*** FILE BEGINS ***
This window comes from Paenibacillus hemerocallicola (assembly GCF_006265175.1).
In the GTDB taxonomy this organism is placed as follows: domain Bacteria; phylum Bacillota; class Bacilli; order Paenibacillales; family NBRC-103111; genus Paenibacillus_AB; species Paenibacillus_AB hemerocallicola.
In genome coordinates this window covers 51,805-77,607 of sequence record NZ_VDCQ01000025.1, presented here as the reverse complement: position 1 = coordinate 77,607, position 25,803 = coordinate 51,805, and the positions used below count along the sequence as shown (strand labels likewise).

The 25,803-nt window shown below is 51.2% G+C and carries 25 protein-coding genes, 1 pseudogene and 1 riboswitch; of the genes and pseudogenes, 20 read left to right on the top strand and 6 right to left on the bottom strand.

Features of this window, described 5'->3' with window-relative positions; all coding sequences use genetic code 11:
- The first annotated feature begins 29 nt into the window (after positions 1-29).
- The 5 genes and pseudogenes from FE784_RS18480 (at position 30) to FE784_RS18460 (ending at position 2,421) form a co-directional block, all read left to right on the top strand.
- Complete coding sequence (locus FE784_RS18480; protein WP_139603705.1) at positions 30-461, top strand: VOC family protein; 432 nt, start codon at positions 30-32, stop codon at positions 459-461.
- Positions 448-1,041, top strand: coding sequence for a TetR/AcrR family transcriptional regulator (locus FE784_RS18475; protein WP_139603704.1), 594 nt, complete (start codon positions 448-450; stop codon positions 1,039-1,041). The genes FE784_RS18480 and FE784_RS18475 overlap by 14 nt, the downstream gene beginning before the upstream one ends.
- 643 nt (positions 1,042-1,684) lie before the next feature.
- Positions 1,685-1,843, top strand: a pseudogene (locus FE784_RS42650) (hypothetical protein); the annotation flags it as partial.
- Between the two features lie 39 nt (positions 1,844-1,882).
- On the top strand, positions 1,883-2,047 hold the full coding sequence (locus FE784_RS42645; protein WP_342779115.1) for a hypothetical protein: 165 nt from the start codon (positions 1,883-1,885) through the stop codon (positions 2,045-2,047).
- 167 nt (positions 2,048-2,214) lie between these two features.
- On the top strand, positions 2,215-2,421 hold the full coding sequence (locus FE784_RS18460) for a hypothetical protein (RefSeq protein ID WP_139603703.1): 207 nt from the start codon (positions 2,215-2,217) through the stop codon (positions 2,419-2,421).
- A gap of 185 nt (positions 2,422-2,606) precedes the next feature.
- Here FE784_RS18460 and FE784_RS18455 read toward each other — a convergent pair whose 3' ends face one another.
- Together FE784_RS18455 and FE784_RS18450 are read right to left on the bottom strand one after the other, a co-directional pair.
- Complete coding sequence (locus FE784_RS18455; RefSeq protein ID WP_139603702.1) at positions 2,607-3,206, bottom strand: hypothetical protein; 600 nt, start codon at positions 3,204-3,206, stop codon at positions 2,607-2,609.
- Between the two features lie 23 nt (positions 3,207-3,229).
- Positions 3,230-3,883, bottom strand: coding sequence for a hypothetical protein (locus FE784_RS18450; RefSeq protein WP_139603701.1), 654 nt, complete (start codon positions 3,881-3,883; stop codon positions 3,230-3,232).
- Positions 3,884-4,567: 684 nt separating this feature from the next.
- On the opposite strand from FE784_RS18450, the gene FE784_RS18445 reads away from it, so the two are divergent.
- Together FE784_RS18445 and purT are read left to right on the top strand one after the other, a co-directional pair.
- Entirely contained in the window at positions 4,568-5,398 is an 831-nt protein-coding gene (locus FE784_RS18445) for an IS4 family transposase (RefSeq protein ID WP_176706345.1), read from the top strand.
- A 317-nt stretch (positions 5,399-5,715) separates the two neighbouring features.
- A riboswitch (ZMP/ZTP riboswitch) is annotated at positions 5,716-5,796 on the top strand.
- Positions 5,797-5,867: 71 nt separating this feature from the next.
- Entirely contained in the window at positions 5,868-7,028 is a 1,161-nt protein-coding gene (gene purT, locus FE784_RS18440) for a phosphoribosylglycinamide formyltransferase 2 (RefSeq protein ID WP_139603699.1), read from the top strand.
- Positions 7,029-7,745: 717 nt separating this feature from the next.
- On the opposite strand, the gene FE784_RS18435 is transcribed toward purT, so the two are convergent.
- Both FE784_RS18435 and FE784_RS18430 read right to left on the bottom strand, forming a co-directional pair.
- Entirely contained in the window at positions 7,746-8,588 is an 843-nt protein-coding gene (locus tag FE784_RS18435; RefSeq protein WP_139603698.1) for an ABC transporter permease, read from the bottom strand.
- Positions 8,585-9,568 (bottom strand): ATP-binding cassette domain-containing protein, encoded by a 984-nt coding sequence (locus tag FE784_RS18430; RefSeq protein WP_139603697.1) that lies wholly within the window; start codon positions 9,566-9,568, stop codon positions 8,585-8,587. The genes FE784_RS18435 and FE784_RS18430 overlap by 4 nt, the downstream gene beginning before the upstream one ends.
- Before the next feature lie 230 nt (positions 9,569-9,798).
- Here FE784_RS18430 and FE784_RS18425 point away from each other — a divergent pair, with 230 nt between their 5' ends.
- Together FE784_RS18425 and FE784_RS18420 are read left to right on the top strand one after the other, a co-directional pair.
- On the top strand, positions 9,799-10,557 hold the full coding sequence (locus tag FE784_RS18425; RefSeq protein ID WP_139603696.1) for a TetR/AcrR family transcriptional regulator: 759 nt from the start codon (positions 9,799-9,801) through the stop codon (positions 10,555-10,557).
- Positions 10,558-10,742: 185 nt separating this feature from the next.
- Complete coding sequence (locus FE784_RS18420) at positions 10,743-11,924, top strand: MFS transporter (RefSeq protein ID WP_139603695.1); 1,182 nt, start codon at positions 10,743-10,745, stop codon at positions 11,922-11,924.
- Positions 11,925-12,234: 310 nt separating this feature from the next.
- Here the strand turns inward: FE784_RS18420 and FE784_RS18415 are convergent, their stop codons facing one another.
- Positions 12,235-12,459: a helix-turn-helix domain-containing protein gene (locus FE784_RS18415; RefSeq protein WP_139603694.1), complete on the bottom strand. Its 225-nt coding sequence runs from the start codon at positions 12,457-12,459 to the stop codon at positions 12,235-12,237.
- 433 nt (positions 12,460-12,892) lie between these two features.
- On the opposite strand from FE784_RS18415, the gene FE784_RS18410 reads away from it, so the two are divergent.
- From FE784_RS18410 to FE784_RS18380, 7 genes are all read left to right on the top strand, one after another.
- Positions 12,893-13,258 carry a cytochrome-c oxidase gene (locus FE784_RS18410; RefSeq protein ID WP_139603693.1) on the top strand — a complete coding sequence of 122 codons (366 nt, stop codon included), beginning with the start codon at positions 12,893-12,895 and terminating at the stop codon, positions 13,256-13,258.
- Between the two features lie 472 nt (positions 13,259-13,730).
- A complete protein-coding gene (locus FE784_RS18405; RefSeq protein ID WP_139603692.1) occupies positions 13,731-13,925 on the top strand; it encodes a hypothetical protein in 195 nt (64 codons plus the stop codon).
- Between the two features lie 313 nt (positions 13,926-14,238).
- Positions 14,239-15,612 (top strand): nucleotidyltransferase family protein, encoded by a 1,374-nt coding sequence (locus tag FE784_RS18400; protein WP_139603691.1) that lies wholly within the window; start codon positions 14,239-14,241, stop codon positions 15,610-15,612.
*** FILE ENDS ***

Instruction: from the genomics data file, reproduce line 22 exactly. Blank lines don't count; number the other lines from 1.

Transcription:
- Positions 3,884-4,567: 684 nt separating this feature from the next.